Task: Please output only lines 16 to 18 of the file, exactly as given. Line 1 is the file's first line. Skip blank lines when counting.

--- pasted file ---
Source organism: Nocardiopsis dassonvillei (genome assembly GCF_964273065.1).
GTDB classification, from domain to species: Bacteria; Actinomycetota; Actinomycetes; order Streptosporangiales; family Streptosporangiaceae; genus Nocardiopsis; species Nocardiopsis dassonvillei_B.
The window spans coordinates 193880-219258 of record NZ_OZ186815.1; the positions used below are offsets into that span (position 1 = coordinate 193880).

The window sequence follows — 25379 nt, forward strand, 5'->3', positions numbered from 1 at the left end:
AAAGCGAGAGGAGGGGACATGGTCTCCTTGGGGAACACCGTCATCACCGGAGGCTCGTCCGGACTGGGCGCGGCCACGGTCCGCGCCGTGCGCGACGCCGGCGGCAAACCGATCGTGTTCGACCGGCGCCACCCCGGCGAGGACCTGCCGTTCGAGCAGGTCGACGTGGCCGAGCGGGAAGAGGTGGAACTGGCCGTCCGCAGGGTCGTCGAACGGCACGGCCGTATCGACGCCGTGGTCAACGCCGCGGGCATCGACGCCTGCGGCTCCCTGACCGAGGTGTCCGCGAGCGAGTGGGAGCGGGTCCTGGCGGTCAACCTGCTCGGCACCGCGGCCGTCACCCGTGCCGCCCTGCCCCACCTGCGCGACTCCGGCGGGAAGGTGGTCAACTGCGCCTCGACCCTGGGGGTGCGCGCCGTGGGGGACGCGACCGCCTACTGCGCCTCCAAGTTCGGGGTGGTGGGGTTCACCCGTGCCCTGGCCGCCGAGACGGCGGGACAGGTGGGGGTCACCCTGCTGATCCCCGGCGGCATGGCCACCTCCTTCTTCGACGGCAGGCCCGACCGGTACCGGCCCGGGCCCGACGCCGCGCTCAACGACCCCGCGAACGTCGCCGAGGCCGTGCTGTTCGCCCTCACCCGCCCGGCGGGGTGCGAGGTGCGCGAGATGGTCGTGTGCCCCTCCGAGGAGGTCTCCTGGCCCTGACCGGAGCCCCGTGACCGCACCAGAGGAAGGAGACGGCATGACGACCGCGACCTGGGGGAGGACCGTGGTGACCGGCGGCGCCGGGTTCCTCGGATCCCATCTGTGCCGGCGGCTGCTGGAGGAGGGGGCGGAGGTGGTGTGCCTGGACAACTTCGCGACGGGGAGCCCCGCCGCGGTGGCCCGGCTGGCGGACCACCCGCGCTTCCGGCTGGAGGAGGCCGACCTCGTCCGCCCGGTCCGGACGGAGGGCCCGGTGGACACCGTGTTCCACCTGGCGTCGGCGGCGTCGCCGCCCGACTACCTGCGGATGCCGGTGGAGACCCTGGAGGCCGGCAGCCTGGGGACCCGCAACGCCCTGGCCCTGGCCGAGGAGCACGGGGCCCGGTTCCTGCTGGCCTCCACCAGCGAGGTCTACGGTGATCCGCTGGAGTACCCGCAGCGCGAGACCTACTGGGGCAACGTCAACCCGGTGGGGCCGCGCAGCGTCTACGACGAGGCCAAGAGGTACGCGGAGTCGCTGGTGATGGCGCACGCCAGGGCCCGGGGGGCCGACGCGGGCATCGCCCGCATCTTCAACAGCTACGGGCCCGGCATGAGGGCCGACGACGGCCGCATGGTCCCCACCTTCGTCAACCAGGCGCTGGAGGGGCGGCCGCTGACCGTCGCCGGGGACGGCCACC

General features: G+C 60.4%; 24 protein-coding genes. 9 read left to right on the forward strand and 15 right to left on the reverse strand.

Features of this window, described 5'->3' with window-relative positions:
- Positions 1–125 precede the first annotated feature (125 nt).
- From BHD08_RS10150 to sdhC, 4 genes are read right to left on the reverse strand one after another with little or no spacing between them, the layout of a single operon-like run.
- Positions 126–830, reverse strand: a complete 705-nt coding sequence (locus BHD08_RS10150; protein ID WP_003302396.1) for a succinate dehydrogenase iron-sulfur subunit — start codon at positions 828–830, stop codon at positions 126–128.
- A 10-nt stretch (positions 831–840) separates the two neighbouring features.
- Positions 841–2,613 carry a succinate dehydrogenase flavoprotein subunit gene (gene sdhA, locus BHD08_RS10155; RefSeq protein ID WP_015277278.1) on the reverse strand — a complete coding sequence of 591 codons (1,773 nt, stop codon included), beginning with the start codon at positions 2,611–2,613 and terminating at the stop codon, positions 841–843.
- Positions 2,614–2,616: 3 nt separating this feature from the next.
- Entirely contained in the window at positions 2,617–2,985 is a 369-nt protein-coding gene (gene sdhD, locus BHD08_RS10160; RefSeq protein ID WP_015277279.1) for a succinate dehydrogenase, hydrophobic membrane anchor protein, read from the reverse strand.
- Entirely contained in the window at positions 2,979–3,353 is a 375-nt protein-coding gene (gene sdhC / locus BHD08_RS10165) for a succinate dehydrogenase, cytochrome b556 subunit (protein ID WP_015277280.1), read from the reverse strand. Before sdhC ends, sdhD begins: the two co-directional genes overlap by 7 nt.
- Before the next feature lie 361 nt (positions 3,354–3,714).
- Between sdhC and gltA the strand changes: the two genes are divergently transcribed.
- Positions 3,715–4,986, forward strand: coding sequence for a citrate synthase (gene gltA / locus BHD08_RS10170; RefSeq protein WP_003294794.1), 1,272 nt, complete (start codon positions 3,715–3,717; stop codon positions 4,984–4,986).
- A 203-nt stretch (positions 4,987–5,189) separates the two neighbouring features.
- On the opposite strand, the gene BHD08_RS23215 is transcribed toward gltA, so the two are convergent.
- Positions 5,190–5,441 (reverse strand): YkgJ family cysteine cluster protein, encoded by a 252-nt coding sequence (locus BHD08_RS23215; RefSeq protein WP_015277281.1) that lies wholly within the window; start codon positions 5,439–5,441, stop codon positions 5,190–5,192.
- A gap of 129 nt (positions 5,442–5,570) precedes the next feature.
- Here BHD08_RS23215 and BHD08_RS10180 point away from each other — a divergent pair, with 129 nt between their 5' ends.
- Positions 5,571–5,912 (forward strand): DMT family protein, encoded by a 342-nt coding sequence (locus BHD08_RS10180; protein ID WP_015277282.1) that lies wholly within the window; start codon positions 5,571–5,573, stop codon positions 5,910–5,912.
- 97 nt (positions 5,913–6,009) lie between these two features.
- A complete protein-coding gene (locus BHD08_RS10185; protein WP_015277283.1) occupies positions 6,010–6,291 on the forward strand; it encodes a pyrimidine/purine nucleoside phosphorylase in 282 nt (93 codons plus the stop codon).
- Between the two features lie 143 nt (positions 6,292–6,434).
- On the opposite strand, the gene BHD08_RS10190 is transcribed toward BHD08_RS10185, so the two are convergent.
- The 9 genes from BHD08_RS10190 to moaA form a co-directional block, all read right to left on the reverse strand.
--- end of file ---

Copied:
- Before the next feature lie 361 nt (positions 3,354–3,714).
- Between sdhC and gltA the strand changes: the two genes are divergently transcribed.
- Positions 3,715–4,986, forward strand: coding sequence for a citrate synthase (gene gltA / locus BHD08_RS10170; RefSeq protein WP_003294794.1), 1,272 nt, complete (start codon positions 3,715–3,717; stop codon positions 4,984–4,986).